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ganeshie8

  • one year ago

Are there any positive integers that cannot be expressed as sum of at least two consecutive integers ?

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  1. ganeshie8
    • one year ago
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    2 = not possible 3 = 1+2 4 = not possible 5 = 2+3 6 = 1+2+3 7 = 3+4 ...

  2. omarbirjas
    • one year ago
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    8

  3. ganeshie8
    • one year ago
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    yes 8 also cannot be expressed as sum of consecutive integers

  4. ParthKohli
    • one year ago
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    Let the first number be \(p\) and let there be \(q\) consecutive integers.\[k = pq + \dfrac{q(q-1)}{2}\]

  5. omarbirjas
    • one year ago
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    to tired to do any more math...

  6. ParthKohli
    • one year ago
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    I don't know how recasting the problem into this form helps, but let's see.

  7. ganeshie8
    • one year ago
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    that looks good because it gives us something to play with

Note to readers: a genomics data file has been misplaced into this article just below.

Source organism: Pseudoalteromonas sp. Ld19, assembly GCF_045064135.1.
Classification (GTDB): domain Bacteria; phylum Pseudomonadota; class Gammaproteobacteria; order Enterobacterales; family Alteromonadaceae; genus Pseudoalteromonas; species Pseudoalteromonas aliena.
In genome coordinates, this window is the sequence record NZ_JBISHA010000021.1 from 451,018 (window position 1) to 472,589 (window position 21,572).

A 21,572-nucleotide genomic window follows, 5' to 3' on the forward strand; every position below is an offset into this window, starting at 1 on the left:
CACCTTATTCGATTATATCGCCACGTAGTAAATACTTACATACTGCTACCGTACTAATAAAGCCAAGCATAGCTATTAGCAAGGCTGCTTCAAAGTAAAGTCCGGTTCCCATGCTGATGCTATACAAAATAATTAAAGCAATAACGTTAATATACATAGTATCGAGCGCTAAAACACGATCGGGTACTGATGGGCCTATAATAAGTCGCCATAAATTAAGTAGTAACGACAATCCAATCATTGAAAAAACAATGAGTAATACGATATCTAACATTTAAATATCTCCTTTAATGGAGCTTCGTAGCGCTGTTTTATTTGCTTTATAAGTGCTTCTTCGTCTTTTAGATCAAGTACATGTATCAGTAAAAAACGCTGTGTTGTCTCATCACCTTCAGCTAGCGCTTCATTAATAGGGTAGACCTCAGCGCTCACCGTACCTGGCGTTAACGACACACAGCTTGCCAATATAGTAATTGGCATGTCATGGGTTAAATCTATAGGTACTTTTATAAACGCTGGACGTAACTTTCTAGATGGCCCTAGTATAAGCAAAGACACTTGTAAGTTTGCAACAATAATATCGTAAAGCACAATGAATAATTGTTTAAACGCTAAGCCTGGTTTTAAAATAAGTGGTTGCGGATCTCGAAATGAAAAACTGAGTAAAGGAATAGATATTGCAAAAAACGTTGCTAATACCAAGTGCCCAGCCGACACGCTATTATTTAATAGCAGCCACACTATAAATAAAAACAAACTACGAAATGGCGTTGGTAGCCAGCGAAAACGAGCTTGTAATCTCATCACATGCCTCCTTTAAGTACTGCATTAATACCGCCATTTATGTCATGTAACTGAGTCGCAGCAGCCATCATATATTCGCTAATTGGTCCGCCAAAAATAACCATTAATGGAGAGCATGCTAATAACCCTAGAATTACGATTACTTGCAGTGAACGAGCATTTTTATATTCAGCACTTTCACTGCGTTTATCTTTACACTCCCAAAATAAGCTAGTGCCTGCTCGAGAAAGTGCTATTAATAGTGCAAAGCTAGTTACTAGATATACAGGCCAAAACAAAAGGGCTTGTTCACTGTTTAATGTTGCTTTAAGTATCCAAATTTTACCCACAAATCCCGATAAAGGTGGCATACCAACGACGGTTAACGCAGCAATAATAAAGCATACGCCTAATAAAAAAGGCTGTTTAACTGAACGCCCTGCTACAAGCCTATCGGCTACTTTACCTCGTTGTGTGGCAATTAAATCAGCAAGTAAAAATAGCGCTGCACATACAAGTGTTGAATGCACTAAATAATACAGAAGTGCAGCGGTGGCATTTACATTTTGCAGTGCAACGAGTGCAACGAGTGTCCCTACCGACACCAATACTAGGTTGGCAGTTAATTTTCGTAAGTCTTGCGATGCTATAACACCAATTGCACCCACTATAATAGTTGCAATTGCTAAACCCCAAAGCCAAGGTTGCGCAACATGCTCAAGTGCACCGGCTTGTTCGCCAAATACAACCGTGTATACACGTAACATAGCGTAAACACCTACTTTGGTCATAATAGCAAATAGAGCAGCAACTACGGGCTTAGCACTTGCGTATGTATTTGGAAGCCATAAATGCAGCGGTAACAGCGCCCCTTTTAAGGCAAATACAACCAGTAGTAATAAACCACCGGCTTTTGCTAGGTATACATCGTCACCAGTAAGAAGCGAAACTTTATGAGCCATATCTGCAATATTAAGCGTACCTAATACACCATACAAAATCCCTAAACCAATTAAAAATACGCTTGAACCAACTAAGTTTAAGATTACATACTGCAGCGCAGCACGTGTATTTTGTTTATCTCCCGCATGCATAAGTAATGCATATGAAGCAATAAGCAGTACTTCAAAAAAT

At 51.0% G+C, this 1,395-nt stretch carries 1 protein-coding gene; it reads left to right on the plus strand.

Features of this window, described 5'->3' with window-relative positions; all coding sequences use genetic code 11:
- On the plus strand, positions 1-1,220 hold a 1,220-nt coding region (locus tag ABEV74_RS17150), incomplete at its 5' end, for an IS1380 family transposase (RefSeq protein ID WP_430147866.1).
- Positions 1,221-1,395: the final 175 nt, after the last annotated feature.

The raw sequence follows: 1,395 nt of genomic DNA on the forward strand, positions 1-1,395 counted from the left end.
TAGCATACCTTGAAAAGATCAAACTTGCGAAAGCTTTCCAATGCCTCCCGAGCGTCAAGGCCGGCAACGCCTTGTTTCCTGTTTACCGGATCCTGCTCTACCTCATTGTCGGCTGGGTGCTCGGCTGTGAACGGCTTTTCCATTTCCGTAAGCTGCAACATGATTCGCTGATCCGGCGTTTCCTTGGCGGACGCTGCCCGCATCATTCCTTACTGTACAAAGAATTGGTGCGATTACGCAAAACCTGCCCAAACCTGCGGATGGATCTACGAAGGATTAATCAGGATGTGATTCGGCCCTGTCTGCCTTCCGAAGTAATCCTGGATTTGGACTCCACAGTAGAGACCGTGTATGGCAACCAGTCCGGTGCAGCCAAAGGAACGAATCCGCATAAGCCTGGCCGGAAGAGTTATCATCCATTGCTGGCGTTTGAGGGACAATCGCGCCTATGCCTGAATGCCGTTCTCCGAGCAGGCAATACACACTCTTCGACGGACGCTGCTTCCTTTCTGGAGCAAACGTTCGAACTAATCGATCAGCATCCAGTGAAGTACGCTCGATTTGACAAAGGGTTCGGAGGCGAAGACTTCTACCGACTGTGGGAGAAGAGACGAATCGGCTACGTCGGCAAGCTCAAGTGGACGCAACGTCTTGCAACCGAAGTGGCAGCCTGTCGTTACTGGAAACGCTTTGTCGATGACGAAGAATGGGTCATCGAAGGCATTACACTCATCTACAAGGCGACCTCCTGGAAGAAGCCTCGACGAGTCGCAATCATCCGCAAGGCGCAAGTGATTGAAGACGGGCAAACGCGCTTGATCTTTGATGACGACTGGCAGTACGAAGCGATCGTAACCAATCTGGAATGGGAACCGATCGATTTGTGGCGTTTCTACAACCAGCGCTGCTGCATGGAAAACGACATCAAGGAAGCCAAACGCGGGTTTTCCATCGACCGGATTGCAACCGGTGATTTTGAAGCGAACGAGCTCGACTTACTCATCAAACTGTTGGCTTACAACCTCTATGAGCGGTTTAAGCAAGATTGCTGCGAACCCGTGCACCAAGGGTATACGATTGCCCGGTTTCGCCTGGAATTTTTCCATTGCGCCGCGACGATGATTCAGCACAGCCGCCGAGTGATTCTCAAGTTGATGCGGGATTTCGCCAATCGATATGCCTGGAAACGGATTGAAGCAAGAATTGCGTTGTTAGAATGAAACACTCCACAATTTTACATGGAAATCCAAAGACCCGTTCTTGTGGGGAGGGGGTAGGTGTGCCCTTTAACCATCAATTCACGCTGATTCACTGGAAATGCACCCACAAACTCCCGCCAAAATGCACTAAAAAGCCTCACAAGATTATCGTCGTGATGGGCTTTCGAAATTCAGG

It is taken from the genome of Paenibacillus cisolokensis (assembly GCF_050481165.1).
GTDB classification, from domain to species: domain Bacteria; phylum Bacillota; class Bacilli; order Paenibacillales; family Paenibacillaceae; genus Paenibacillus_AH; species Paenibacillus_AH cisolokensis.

8. ganeshie8
    • one year ago
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    k = p + (p+1) + (p+2) + ... + (p+q-1) = pq + q(q-1)/2 so k must be of this form is it

  9. ParthKohli
    • one year ago
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    exactly.

  10. ParthKohli
    • one year ago
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    Umm, I haven't even answered the question...

  11. ganeshie8
    • one year ago
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    we're 90% done actually

  12. ganeshie8
    • one year ago
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    \[k = pq + \dfrac{q(q-1)}{2}\] multiplying 2 through out gives \[2k = q(2p+q-1)\] clearly the factors on right hand side cannot have same parity (cannot be both odd or both even)

  13. ganeshie8
    • one year ago
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    thats because the sum of factors : \(q+2p+q-1 = 2(p+q)-1\) is odd

  14. ganeshie8
    • one year ago
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    so \(2k=q(2p+q-1)\) is impossible when \(k\) is a power of \(2\)

  15. anonymous
    • one year ago
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    can someone help me with trigonometric raios? sin(3x+13) = cos(4x)

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